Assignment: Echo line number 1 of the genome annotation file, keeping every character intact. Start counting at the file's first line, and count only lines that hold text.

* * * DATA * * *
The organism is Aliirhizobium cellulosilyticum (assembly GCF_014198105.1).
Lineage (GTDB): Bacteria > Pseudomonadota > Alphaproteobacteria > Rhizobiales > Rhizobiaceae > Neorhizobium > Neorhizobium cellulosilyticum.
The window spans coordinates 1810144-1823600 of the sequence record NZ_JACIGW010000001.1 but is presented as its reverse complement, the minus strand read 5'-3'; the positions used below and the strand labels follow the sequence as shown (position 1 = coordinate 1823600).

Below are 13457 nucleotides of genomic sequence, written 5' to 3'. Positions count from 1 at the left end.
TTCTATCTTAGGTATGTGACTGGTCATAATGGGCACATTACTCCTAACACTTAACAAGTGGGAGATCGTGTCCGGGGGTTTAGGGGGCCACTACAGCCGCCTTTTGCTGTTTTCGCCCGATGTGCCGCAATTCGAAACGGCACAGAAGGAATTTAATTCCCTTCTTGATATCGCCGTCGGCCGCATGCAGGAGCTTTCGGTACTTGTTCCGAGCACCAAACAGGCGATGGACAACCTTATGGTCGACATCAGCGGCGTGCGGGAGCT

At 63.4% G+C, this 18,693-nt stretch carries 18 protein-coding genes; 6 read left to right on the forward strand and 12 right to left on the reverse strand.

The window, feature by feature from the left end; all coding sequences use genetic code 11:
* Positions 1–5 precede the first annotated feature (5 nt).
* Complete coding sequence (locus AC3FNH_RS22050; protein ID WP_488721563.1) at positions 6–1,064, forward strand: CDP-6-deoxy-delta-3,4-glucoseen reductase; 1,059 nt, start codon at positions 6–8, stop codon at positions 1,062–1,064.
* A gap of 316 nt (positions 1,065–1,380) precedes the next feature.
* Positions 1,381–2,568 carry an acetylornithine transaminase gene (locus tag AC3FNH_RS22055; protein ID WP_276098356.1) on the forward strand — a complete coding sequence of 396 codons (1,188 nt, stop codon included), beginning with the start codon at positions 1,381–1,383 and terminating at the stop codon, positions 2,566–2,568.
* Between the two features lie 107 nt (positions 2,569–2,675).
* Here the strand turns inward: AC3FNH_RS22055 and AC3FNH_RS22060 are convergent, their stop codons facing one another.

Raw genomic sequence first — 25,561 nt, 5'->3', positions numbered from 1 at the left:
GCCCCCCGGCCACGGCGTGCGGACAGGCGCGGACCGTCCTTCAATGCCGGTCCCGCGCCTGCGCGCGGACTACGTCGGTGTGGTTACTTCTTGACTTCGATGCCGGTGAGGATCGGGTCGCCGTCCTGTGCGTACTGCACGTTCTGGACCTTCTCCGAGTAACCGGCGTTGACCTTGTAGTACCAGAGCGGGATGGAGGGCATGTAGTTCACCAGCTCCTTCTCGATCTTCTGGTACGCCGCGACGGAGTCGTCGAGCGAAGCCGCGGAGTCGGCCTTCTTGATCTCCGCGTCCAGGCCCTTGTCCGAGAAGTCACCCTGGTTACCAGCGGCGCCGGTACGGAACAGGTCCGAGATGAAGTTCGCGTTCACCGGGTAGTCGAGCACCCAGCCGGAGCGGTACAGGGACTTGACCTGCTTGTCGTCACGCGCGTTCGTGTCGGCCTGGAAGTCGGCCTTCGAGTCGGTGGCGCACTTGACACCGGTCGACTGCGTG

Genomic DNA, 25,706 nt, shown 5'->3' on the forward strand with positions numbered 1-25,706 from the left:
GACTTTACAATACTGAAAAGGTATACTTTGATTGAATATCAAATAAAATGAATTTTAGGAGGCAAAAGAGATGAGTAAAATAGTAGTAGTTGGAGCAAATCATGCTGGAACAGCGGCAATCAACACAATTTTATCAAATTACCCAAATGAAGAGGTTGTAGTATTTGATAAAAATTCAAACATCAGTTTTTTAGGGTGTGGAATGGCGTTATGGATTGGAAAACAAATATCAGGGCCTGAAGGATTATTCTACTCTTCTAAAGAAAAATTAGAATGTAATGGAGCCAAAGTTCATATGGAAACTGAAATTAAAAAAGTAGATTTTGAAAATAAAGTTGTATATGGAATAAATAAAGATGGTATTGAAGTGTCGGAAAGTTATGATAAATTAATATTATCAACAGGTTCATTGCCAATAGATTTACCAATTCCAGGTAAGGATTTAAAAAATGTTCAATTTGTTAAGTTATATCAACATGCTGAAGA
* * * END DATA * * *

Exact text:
The organism is Aliirhizobium cellulosilyticum (assembly GCF_014198105.1).